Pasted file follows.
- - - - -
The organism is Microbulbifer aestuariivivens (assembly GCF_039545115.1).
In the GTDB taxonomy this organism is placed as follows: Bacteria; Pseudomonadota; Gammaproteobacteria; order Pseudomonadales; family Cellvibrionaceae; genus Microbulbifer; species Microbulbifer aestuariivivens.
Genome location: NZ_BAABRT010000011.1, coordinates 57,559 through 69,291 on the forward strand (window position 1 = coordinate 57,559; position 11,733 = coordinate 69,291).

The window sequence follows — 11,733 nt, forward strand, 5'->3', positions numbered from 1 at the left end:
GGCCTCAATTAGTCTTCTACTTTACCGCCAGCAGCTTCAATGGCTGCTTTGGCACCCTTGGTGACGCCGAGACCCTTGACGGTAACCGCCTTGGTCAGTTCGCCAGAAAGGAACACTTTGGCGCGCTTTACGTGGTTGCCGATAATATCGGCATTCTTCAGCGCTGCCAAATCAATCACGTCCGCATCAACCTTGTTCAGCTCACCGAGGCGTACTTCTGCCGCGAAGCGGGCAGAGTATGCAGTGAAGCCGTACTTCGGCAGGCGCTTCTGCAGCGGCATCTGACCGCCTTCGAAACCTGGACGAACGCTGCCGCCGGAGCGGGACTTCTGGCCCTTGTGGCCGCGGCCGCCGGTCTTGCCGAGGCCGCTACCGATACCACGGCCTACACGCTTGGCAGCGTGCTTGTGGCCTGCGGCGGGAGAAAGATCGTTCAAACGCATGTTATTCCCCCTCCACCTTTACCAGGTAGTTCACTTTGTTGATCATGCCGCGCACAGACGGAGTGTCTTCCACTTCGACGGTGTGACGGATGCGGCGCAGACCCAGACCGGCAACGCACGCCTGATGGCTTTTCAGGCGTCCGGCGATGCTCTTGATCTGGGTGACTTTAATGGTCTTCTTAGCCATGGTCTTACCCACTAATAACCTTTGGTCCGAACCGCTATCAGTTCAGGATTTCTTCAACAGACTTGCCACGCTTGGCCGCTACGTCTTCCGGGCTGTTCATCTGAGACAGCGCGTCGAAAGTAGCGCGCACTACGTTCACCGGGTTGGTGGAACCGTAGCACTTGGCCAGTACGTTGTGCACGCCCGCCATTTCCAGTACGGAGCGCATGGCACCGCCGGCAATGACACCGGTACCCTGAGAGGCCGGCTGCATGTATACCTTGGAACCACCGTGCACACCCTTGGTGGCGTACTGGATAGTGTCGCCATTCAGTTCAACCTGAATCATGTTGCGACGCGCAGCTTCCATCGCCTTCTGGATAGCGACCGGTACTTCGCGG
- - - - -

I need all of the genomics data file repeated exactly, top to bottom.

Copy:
The organism is Microbulbifer aestuariivivens (assembly GCF_039545115.1).
In the GTDB taxonomy this organism is placed as follows: Bacteria; Pseudomonadota; Gammaproteobacteria; order Pseudomonadales; family Cellvibrionaceae; genus Microbulbifer; species Microbulbifer aestuariivivens.
Genome location: NZ_BAABRT010000011.1, coordinates 57,559 through 69,291 on the forward strand (window position 1 = coordinate 57,559; position 11,733 = coordinate 69,291).

The window sequence follows — 11,733 nt, forward strand, 5'->3', positions numbered from 1 at the left end:
GGCCTCAATTAGTCTTCTACTTTACCGCCAGCAGCTTCAATGGCTGCTTTGGCACCCTTGGTGACGCCGAGACCCTTGACGGTAACCGCCTTGGTCAGTTCGCCAGAAAGGAACACTTTGGCGCGCTTTACGTGGTTGCCGATAATATCGGCATTCTTCAGCGCTGCCAAATCAATCACGTCCGCATCAACCTTGTTCAGCTCACCGAGGCGTACTTCTGCCGCGAAGCGGGCAGAGTATGCAGTGAAGCCGTACTTCGGCAGGCGCTTCTGCAGCGGCATCTGACCGCCTTCGAAACCTGGACGAACGCTGCCGCCGGAGCGGGACTTCTGGCCCTTGTGGCCGCGGCCGCCGGTCTTGCCGAGGCCGCTACCGATACCACGGCCTACACGCTTGGCAGCGTGCTTGTGGCCTGCGGCGGGAGAAAGATCGTTCAAACGCATGTTATTCCCCCTCCACCTTTACCAGGTAGTTCACTTTGTTGATCATGCCGCGCACAGACGGAGTGTCTTCCACTTCGACGGTGTGACGGATGCGGCGCAGACCCAGACCGGCAACGCACGCCTGATGGCTTTTCAGGCGTCCGGCGATGCTCTTGATCTGGGTGACTTTAATGGTCTTCTTAGCCATGGTCTTACCCACTAATAACCTTTGGTCCGAACCGCTATCAGTTCAGGATTTCTTCAACAGACTTGCCACGCTTGGCCGCTACGTCTTCCGGGCTGTTCATCTGAGACAGCGCGTCGAAAGTAGCGCGCACTACGTTCACCGGGTTGGTGGAACCGTAGCACTTGGCCAGTACGTTGTGCACGCCCGCCATTTCCAGTACGGAGCGCATGGCACCGCCGGCAATGACACCGGTACCCTGAGAGGCCGGCTGCATGTATACCTTGGAACCACCGTGCACACCCTTGGTGGCGTACTGGATAGTGTCGCCATTCAGTTCAACCTGAATCATGTTGCGACGCGCAGCTTCCATCGCCTTCTGGATAGCGACCGGTACTTCGCGG